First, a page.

Second, no two children perceive their environment in exactly the same way. Each child will interpret experiences in a way that is slightly—or greatly—different from other children in the family. As one of my seminary professors put it, no two children are from the same family! What is frightening to one child may not be frightening to another. A parent’s raised voice may signal something to one sibling that is completely the opposite from what it signals to another. How often have you heard two siblings arguing that the other one was really the favored child in the home! Perceptions are a major factor in explaining much if not most of a child’s patterns of thinking and behavior. It is what he/she thinks that determines how he/she acts. Someone has said that the truth is not as important as what people think is the truth because they act on what they think is true. For many children, the thing that shapes thoughts and perceptions of reality are the emotions. Emotions are very real, but the message they give is often not true. This perception, when molded by unexpressed negative emotions which Satan capitalizes on and into which he whispers awful things to intensify the pain, most often is way out of line with reality.

Third, some children are treated differently from their siblings by their parents and peers. This can make a child feel different from others especially when that treatment involves being labeled as not like siblings or normal boys and girls. Several years ago, LIFE Ministry spoke at a meeting of church presbytery that was divided about the response the church should make regarding homosexuality. One grandmother, rising to object to the teaching that homosexuality is not an inborn condition said, “We know that our grandson was different from other boys since the time he was three years old. We knew then that he would be gay.” It is important that you understand that there is a world of difference between saying that a boy is different from other boys in temperament, interests, play habits, likes and dislikes, and saying that because of these differences, he is homosexual. Uniqueness, particularly when it manifests itself in behavior and interests that are not typically (or should I say, stereotypically!) “boyish”, does not mean that boy is homosexual. There are plenty of men whose interests do not conform to the majority of other males. However, they are every bit as heterosexual.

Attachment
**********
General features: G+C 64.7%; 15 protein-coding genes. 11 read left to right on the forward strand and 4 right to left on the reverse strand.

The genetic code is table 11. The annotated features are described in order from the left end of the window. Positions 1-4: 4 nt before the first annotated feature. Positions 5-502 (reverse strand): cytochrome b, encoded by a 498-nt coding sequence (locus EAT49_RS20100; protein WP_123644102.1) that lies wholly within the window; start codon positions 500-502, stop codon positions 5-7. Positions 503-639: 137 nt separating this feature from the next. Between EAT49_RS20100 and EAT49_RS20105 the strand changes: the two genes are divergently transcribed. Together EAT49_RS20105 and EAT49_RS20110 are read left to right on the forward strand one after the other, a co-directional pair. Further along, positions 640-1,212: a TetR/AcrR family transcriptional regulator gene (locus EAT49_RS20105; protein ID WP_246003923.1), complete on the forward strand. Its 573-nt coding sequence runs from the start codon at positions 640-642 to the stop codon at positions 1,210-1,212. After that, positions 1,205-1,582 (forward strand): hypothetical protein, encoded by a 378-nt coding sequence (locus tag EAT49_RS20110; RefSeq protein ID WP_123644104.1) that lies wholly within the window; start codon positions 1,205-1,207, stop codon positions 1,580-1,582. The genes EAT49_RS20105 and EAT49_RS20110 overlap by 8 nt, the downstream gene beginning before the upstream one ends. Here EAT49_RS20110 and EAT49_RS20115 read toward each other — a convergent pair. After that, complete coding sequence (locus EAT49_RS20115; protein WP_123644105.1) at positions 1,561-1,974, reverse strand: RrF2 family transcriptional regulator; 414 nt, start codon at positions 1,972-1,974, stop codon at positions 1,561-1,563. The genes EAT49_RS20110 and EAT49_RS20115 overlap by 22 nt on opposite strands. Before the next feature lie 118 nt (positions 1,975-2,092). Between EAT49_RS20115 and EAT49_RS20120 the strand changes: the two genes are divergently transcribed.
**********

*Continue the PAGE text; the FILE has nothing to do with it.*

To label a child homosexual is to impose a false identity on the child. Parents who believe that their child exhibits homosexual tendencies often tend to treat that child as if he/she were homosexual. It must be said that in America, sports can contribute to this. An artistic boy born into a sports-minded family often finds it difficult to be honest about his preferences especially when siblings are outstanding in sports. Such boys are often teased or rejected because of their artistic interests. On the contrary, a girl who excels in sports may be labeled a “tomboy” and identify her abilities as more masculine than feminine. Being singled out among siblings as different can lead to the development of a homosexual identity.